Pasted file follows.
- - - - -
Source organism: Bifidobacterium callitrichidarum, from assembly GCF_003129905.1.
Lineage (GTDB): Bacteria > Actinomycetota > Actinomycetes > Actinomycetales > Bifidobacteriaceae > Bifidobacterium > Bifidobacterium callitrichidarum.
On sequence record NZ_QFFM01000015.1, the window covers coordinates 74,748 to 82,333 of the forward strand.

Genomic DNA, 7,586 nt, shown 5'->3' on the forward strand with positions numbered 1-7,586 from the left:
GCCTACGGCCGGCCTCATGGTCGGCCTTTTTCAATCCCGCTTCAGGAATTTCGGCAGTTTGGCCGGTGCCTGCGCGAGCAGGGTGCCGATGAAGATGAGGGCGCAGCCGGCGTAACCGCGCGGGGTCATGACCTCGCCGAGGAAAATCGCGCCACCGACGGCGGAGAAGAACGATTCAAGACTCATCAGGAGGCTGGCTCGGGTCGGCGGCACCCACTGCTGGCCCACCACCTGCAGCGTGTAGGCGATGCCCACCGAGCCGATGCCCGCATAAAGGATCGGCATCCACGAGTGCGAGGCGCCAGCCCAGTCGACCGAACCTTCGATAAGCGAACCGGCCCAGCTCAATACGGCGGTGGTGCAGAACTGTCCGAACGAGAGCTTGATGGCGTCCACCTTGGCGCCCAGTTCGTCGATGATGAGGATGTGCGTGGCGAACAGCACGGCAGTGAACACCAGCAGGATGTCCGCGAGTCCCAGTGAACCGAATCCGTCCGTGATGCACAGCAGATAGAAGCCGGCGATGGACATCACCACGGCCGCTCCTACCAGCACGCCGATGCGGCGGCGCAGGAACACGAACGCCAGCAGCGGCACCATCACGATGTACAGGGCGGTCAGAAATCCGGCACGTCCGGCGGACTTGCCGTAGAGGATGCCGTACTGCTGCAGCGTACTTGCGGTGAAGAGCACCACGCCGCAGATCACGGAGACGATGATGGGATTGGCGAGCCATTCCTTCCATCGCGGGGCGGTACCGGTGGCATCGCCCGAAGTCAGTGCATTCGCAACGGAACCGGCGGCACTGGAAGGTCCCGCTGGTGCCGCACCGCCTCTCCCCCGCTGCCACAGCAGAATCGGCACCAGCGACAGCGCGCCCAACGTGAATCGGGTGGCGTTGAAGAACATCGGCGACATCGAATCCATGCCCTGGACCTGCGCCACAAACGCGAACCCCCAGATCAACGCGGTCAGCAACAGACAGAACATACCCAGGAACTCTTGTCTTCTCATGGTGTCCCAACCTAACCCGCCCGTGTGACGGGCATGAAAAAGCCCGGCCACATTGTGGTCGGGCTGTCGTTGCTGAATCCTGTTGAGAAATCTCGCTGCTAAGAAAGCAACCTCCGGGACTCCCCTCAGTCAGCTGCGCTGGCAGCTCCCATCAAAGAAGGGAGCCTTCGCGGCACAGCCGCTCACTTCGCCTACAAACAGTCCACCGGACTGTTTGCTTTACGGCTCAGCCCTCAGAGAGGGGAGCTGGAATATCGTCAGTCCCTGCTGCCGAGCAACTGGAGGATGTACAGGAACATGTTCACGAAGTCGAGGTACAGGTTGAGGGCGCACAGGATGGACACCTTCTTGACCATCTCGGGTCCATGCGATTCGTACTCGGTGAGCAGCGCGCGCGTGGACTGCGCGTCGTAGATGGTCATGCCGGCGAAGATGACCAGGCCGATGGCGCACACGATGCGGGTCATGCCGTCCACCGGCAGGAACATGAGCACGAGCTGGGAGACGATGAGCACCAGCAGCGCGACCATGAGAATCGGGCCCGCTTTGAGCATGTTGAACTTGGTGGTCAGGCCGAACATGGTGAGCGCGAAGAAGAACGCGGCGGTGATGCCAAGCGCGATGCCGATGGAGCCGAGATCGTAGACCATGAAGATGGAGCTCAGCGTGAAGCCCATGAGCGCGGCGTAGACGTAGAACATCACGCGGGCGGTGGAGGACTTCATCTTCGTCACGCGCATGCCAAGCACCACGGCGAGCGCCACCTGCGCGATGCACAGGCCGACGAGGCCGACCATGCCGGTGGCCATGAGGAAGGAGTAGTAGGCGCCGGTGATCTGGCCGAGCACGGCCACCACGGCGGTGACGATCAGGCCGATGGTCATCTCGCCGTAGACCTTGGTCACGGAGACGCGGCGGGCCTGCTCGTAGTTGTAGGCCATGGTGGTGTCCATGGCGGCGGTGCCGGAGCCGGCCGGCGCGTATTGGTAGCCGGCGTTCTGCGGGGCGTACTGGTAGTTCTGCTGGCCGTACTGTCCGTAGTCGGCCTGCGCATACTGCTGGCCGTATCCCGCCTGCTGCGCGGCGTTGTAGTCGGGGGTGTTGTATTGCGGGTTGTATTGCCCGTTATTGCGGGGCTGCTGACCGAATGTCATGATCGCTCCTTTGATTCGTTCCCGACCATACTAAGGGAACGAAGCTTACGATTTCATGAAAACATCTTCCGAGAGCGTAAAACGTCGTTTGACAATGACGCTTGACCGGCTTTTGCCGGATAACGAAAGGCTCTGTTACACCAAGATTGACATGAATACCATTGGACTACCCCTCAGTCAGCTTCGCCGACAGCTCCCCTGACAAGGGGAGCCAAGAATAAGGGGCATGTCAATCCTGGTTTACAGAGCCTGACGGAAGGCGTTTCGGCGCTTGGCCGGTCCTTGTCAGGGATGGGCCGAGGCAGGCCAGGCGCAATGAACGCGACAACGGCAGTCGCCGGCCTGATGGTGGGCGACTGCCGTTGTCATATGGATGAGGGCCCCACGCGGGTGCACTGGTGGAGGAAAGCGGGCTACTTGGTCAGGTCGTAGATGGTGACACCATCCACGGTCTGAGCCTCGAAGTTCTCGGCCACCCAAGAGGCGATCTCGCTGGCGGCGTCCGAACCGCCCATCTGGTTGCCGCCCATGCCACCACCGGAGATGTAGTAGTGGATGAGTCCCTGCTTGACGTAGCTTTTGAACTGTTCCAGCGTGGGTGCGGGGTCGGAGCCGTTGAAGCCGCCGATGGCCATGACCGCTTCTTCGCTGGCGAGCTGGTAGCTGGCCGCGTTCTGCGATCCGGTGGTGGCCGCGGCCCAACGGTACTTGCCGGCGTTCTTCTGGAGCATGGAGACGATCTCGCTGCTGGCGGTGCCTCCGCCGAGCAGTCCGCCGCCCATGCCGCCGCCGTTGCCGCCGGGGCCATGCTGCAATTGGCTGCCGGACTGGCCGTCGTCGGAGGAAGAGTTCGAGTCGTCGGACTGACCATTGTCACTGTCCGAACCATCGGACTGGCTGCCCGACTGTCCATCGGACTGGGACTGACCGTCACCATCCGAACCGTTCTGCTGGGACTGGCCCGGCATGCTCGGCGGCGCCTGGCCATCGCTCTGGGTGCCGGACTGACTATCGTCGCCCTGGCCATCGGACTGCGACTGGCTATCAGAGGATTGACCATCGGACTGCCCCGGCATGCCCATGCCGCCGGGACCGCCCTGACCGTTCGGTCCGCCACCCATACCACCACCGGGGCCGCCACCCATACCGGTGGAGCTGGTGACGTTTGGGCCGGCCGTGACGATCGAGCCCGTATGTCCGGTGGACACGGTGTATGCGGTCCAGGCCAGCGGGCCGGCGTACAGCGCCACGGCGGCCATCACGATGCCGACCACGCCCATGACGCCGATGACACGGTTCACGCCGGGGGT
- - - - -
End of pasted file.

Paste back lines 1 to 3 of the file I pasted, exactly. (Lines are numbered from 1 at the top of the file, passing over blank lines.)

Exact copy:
Source organism: Bifidobacterium callitrichidarum, from assembly GCF_003129905.1.
Lineage (GTDB): Bacteria > Actinomycetota > Actinomycetes > Actinomycetales > Bifidobacteriaceae > Bifidobacterium > Bifidobacterium callitrichidarum.
On sequence record NZ_QFFM01000015.1, the window covers coordinates 74,748 to 82,333 of the forward strand.